Business: Conceptualizations of Organizational Change Viewed Through the Lens of Power: A Tutorial for the Speech-Language Pathologist/Audiologist Administrator Both educational and health care organizations are in a constant state of change, whether triggered by national, regional, local, or organization-level policy. The speech-language pathologist/audiologist-administrator who aids in the planning and implementation of these changes, however, may not be familiar with the expansive literature on change in organizations. Further, how ... Article
Article  |   March 01, 2011
Business: Conceptualizations of Organizational Change Viewed Through the Lens of Power: A Tutorial for the Speech-Language Pathologist/Audiologist Administrator
Author Affiliations & Notes
  • Patrick R. Walden
    Department of Communication Sciences and Disorders, St. John's University, Staten Island, NY
  • Jennifer SimpsonColumn Editor
Article Information
Cultural & Linguistic Diversity / School-Based Settings / Professional Issues & Training / Regulatory, Legislative & Advocacy / Attention, Memory & Executive Functions / Business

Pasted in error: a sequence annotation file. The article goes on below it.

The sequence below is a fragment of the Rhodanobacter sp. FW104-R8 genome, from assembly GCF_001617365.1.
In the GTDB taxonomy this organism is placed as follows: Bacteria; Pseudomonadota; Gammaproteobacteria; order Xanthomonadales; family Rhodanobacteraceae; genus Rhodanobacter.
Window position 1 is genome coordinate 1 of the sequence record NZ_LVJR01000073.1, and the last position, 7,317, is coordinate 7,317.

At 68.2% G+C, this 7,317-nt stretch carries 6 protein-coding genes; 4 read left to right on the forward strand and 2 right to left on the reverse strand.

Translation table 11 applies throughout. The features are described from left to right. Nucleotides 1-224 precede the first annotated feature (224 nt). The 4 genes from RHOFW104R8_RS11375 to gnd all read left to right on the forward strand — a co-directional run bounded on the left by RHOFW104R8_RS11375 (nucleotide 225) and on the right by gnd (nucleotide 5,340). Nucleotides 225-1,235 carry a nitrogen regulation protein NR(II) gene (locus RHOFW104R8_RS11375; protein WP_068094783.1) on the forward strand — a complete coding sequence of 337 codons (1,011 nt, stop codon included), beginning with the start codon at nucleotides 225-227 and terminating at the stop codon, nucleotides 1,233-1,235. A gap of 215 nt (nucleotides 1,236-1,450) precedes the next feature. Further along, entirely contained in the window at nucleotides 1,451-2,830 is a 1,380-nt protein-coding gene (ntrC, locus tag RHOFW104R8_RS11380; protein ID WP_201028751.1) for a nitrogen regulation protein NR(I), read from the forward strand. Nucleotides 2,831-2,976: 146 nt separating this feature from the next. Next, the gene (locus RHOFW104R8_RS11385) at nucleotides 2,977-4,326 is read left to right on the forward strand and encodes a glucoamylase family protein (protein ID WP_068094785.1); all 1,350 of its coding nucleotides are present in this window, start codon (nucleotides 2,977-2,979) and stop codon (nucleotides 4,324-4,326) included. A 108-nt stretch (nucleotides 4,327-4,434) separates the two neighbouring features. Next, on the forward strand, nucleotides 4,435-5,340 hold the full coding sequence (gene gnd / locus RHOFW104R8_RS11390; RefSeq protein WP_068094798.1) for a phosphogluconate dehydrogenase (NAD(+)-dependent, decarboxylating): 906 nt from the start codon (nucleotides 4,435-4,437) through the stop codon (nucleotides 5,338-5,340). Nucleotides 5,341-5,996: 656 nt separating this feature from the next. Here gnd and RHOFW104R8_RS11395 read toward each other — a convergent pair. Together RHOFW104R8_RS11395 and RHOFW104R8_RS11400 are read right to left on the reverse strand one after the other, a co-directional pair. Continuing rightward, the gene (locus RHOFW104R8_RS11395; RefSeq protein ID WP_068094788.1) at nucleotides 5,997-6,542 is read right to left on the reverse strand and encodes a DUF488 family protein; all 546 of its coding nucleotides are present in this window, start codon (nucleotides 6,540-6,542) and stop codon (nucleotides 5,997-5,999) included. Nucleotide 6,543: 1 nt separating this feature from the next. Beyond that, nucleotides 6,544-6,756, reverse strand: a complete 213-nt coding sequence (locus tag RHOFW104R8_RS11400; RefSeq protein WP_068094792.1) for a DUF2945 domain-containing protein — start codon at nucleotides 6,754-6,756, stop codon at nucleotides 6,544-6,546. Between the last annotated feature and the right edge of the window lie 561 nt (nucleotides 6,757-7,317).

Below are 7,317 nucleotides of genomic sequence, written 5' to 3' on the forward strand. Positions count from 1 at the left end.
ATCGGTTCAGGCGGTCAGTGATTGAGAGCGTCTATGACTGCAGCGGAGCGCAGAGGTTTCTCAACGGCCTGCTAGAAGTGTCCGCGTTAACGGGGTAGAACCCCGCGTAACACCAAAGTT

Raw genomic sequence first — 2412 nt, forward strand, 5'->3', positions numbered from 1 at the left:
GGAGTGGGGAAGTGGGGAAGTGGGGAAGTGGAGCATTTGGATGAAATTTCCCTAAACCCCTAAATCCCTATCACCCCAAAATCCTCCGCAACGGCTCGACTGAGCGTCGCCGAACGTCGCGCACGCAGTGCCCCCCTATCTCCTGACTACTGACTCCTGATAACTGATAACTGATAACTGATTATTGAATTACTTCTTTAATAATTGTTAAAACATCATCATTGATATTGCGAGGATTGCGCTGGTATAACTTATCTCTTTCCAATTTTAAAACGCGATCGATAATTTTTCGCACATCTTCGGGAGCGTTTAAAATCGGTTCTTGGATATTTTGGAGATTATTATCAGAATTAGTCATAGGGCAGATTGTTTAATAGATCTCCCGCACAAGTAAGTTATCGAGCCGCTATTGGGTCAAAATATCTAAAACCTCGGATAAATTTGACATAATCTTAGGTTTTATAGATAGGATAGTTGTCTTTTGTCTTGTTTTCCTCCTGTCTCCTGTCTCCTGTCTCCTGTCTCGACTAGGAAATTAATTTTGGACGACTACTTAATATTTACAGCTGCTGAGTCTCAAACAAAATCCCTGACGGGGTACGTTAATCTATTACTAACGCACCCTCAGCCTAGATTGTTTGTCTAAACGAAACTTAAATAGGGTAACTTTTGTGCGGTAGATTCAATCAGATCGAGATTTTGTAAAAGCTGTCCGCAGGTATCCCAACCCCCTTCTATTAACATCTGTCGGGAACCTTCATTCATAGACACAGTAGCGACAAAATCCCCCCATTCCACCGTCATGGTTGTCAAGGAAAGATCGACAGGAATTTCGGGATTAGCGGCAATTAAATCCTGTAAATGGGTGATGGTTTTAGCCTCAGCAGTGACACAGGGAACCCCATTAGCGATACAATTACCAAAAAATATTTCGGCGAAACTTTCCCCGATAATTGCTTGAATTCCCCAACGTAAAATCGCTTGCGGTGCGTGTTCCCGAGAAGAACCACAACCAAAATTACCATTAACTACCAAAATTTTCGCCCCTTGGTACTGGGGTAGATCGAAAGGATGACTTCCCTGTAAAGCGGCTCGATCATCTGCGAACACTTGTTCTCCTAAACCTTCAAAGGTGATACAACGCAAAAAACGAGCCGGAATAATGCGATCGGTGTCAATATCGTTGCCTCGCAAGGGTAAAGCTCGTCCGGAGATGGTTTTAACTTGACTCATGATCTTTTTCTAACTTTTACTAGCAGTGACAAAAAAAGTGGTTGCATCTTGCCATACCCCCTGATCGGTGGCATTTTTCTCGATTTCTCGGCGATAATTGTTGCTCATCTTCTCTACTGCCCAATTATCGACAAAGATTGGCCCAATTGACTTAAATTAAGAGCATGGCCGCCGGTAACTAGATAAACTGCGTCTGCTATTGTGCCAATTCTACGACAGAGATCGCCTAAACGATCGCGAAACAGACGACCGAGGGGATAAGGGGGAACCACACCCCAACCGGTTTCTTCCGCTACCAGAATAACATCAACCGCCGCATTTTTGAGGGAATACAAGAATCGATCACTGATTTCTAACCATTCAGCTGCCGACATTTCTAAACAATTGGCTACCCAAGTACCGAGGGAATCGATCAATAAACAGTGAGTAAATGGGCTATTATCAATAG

Article   |   March 01, 2011
Business: Conceptualizations of Organizational Change Viewed Through the Lens of Power: A Tutorial for the Speech-Language Pathologist/Audiologist Administrator
SIG 11 Perspectives on Administration and Supervision, March 2011, Vol. 21, 9-17. doi:10.1044/aas21.1.9
SIG 11 Perspectives on Administration and Supervision, March 2011, Vol. 21, 9-17. doi:10.1044/aas21.1.9

Both educational and health care organizations are in a constant state of change, whether triggered by national, regional, local, or organization-level policy. The speech-language pathologist/audiologist-administrator who aids in the planning and implementation of these changes, however, may not be familiar with the expansive literature on change in organizations. Further, how organizational change is planned and implemented is likely affected by leaders' and administrators' personal conceptualizations of social power, which may affect how front line clinicians experience organizational change processes. The purpose of this article, therefore, is to introduce the speech-language pathologist/audiologist-administrator to a research-based classification system for theories of change and to review the concept of power in social systems. Two prominent approaches to change in organizations are reviewed and then discussed as they relate to one another as well as to social conceptualizations of power.

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